Wednesday, 15 October 2008

Early History Of Computer Games

I know its hard to believe, but computer games have been around for longer than some of our parents, yet they never played them? A strange thought, why is it that we, the new generation have a huge following in computer games, yet the generation that pioneered and first made them, have often no interest? It almost seems rather ignorant, but this blog entry will briefly review the early history of computer games, and answer the one question that really makes me think... Why do our parents hate computer games?

Where did it all start?

Shockingly, computer games were first coming into a playable state around 1952, in the form of Naughts and crosses. A simple game, yet a tough task for young A.S Douglas in the university of Cambridge, England (Take that yanks!). Studying a PHD in Human-Computer Interaction Douglas used the universities EDSAC computer (Essentially, a giant stick of Ram) to start the games industry. However, The game was programmed for, and only worked on the universities EDSAC computer, and therefore was not the most accessible game made.

What next?

Later, in 1958, William Higinbotham designed the computer game 'Tennis for two' on the Brooklyn National Laboratory's Oscilloscope. While the game was once again a healthy development for the computer games industry, it was also once again designed for a specific piece of scientific equipment. And was not accessible to the general peon public.

But things started to improve for joe public in 1962 when Steve Russell Invented the game 'Spacewar!' designed for computer use! This was better, because a handful of people owned computers, while still rare, they were still more popular than the household Oscilloscope.

To the public!

In 1967 Ralph Baer invented the game 'Chase'. Chase was the first game designed for a television set, this meant people could play it, because even the middle class owned televisions! The industry became interesting, people started reading, hearing, and learning about new computer games. Scientists, devoid of any care for physical appearance smiled on the front of magazines with their new toys. People got interested.

Then came 'Pong', notice how most people think 'Pong' was the first ever game? Thats because most people are stupid and shouldn't be humored when they open their mouthes.

Pong was the first hugely popular commercial game. People wasted quarter after quarter down the arcade, playing this piece of modern history. After its huge success in arcades, the creators,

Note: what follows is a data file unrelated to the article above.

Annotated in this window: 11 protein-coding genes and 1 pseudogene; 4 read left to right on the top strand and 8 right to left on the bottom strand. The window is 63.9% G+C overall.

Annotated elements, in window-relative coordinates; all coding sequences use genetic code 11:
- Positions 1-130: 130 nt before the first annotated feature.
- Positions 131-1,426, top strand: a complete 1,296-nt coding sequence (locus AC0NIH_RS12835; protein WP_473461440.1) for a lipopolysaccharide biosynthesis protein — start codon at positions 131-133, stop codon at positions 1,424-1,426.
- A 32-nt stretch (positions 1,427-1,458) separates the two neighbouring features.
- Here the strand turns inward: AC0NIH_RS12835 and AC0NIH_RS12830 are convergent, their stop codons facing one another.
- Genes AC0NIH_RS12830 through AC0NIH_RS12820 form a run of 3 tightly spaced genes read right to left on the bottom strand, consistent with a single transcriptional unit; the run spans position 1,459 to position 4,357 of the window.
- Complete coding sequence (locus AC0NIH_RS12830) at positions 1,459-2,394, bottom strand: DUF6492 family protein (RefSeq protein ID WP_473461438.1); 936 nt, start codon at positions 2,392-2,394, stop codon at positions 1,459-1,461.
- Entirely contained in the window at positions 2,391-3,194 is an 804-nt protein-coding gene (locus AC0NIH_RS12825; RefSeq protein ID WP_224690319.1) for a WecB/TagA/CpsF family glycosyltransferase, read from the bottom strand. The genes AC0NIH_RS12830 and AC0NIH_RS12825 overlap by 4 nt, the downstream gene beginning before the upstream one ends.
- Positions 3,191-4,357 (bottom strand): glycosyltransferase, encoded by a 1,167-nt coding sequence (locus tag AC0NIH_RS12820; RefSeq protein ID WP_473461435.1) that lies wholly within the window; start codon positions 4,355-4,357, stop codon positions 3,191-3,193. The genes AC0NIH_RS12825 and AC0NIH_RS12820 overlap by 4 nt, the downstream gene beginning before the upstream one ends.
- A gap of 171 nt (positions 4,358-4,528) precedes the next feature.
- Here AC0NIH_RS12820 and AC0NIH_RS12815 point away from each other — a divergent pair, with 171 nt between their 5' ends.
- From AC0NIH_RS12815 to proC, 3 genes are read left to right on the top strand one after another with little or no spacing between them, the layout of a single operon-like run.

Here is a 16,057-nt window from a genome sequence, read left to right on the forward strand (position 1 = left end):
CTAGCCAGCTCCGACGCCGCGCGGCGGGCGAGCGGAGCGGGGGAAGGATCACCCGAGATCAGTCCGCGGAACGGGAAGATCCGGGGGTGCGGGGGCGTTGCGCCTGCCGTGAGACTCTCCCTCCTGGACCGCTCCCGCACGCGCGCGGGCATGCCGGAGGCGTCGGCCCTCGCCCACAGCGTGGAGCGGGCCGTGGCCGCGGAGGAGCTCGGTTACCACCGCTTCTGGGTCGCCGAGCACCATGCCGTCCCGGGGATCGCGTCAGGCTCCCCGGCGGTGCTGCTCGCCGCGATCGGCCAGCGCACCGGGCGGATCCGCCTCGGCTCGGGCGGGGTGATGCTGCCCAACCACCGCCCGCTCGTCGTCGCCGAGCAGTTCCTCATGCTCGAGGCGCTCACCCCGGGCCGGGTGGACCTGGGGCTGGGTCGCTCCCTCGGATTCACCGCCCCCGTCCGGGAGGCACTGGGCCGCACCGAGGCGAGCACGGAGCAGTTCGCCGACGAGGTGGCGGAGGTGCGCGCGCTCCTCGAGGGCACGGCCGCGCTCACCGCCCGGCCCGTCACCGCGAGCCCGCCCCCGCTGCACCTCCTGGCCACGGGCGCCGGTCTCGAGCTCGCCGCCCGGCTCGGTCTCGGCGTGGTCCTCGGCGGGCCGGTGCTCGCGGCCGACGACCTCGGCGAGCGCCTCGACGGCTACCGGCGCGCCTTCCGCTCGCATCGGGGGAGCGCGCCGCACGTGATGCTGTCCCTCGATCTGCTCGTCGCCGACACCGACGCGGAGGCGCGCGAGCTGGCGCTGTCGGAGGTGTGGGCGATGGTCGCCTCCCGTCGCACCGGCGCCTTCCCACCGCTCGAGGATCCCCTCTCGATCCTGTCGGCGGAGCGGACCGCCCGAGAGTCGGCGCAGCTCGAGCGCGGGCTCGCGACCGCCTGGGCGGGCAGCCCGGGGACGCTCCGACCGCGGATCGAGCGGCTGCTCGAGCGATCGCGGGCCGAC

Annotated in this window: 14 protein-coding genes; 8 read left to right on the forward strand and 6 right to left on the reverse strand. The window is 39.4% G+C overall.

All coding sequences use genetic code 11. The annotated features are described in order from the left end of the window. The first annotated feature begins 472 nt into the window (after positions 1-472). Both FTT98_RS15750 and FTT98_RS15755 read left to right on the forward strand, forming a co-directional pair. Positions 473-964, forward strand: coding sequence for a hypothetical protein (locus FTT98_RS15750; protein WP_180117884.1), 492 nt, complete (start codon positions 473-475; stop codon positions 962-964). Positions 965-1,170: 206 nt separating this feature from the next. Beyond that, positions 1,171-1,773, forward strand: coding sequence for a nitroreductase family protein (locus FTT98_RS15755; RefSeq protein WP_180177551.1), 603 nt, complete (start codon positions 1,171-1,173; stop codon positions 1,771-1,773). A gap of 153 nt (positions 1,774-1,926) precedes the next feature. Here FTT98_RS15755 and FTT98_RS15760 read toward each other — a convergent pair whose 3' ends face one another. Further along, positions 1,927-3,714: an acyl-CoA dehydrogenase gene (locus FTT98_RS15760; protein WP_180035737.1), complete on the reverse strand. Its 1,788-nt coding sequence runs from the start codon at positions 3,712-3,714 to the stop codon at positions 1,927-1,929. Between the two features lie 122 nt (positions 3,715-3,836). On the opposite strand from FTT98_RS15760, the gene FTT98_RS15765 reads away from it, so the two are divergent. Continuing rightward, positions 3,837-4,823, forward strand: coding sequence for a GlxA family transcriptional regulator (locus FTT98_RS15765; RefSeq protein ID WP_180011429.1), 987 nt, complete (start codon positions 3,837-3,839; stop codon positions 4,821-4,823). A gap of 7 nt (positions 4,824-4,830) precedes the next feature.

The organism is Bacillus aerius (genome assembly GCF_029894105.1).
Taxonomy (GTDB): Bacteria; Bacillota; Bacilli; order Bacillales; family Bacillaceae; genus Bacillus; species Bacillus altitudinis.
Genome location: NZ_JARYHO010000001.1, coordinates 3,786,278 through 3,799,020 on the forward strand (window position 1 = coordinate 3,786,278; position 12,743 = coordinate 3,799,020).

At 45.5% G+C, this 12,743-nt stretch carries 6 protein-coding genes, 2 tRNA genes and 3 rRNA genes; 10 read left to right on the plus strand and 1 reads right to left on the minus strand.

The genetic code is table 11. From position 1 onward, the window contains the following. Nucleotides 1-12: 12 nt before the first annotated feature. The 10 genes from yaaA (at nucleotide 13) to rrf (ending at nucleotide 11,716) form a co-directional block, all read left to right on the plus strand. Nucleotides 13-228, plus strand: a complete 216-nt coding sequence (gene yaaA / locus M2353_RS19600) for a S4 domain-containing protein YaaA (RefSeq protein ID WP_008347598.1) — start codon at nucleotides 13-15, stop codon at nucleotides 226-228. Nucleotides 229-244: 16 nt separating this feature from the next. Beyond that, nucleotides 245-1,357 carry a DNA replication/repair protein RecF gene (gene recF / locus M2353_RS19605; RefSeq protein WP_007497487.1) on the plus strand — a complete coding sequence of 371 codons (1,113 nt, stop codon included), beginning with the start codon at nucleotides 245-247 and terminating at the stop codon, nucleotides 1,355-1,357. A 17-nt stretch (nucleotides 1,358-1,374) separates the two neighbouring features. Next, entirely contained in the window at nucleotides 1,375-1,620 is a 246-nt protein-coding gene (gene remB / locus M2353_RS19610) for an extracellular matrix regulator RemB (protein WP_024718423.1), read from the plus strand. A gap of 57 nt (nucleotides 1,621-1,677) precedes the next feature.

Nolan Bushnell and Al Alcorn, started Atari Computers, and developed 'Pong' as a household Game.

By this point, and after over 20 early years of computer games' existence, everyone knew what a game was. They even existed in peoples living rooms, by the television.

From this point on, history mainly repeated itself, a developer would make a game, sometimes with a friend, and it would be released either at the arcade, the home, or both. I shan't write about it because frankly it is boring.

However, there is still an interesting future to come, and I shall write about it in a later blog, the great depression etc.

But now, back to my question, why is it, parents don't like computer games? Surely their families would have been a part of the hype, their parents may well have purchased 'Pong'.

I am almost certain that it is down to one of three reasons:

Social Stigma
Cost too much
The depression coinciding with their childhood

The Social Stigma maybe? It is well known that when computer games were first made they weren't liked by everyone. A lot of people saw them as a waste of time and productivity, and almost everyone doubted that they would catch on (ha, what a mistake you old farts).

Cost too much? A lot of people weren't well off and new technology costs a lot of money, maybe the parents, thinking the games wouldn't last, or catch on, decided to keep their coppers and send their children to work in the mine?

We all know that feeling, say for example, when I was young I used to play with my Thunderbirds, I had them all, metal and proper. They would come and save my lego men from the terror of my cat, Launching out of their polystyrene base, why polystyrene you ask? Because my parents were too stingy to buy me the Tracy Island base I saw on television and begged for every Christmas. Funny. I wont be springing for the silver package when I stuff those two in the old retirement home, revenge is a fucker isn't it?

Back to the question... Maybe the depression? We will find out soon...

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